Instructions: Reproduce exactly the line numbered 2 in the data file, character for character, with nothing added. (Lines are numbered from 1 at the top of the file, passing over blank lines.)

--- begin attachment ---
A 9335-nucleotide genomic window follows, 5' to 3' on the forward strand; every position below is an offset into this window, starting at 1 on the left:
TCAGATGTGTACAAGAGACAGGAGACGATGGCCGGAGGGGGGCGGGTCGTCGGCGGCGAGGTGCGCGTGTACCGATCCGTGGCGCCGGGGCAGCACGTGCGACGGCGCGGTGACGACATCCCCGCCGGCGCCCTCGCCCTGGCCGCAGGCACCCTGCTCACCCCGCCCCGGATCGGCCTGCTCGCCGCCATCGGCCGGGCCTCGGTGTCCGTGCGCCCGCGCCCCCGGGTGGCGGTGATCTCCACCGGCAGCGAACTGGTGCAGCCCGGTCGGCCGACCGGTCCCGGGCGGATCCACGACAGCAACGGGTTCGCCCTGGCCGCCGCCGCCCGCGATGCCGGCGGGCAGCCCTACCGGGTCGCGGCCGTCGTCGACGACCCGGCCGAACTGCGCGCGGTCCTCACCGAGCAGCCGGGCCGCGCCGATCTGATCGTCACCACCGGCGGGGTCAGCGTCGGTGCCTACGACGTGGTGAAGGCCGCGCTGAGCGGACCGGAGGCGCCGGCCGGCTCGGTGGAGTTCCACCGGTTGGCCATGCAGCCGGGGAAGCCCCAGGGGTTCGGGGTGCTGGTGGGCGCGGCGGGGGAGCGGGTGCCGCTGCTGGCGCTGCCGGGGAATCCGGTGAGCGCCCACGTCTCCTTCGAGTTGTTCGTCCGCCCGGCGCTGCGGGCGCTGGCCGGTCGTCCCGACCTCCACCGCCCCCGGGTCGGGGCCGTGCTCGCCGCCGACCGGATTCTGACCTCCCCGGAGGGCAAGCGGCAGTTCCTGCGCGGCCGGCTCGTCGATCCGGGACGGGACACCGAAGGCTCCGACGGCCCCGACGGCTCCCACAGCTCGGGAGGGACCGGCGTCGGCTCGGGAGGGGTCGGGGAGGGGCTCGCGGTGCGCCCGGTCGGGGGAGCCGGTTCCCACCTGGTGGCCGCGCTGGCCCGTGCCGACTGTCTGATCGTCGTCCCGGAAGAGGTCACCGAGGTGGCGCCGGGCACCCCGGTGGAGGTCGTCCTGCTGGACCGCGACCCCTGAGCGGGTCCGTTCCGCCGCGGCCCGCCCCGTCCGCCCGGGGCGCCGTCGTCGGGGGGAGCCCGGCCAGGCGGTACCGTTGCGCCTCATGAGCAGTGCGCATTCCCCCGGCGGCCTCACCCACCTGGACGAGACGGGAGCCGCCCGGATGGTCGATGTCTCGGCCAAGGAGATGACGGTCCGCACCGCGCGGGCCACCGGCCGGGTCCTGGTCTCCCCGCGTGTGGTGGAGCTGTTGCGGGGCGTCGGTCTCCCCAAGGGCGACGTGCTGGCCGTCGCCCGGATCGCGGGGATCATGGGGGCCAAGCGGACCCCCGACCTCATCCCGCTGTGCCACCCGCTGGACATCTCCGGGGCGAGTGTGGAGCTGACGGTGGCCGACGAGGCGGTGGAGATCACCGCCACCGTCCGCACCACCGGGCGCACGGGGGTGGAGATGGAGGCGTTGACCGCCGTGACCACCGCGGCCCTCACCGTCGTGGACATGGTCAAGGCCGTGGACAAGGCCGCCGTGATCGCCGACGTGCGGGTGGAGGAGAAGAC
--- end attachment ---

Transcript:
TCAGATGTGTACAAGAGACAGGAGACGATGGCCGGAGGGGGGCGGGTCGTCGGCGGCGAGGTGCGCGTGTACCGATCCGTGGCGCCGGGGCAGCACGTGCGACGGCGCGGTGACGACATCCCCGCCGGCGCCCTCGCCCTGGCCGCAGGCACCCTGCTCACCCCGCCCCGGATCGGCCTGCTCGCCGCCATCGGCCGGGCCTCGGTGTCCGTGCGCCCGCGCCCCCGGGTGGCGGTGATCTCCACCGGCAGCGAACTGGTGCAGCCCGGTCGGCCGACCGGTCCCGGGCGGATCCACGACAGCAACGGGTTCGCCCTGGCCGCCGCCGCCCGCGATGCCGGCGGGCAGCCCTACCGGGTCGCGGCCGTCGTCGACGACCCGGCCGAACTGCGCGCGGTCCTCACCGAGCAGCCGGGCCGCGCCGATCTGATCGTCACCACCGGCGGGGTCAGCGTCGGTGCCTACGACGTGGTGAAGGCCGCGCTGAGCGGACCGGAGGCGCCGGCCGGCTCGGTGGAGTTCCACCGGTTGGCCATGCAGCCGGGGAAGCCCCAGGGGTTCGGGGTGCTGGTGGGCGCGGCGGGGGAGCGGGTGCCGCTGCTGGCGCTGCCGGGGAATCCGGTGAGCGCCCACGTCTCCTTCGAGTTGTTCGTCCGCCCGGCGCTGCGGGCGCTGGCCGGTCGTCCCGACCTCCACCGCCCCCGGGTCGGGGCCGTGCTCGCCGCCGACCGGATTCTGACCTCCCCGGAGGGCAAGCGGCAGTTCCTGCGCGGCCGGCTCGTCGATCCGGGACGGGACACCGAAGGCTCCGACGGCCCCGACGGCTCCCACAGCTCGGGAGGGACCGGCGTCGGCTCGGGAGGGGTCGGGGAGGGGCTCGCGGTGCGCCCGGTCGGGGGAGCCGGTTCCCACCTGGTGGCCGCGCTGGCCCGTGCCGACTGTCTGATCGTCGTCCCGGAAGAGGTCACCGAGGTGGCGCCGGGCACCCCGGTGGAGGTCGTCCTGCTGGACCGCGACCCCTGAGCGGGTCCGTTCCGCCGCGGCCCGCCCCGTCCGCCCGGGGCGCCGTCGTCGGGGGGAGCCCGGCCAGGCGGTACCGTTGCGCCTCATGAGCAGTGCGCATTCCCCCGGCGGCCTCACCCACCTGGACGAGACGGGAGCCGCCCGGATGGTCGATGTCTCGGCCAAGGAGATGACGGTCCGCACCGCGCGGGCCACCGGCCGGGTCCTGGTCTCCCCGCGTGTGGTGGAGCTGTTGCGGGGCGTCGGTCTCCCCAAGGGCGACGTGCTGGCCGTCGCCCGGATCGCGGGGATCATGGGGGCCAAGCGGACCCCCGACCTCATCCCGCTGTGCCACCCGCTGGACATCTCCGGGGCGAGTGTGGAGCTGACGGTGGCCGACGAGGCGGTGGAGATCACCGCCACCGTCCGCACCACCGGGCGCACGGGGGTGGAGATGGAGGCGTTGACCGCCGTGACCACCGCGGCCCTCACCGTCGTGGACATGGTCAAGGCCGTGGACAAGGCCGCCGTGATCGCCGACGTGCGGGTGGAGGAGAAGAC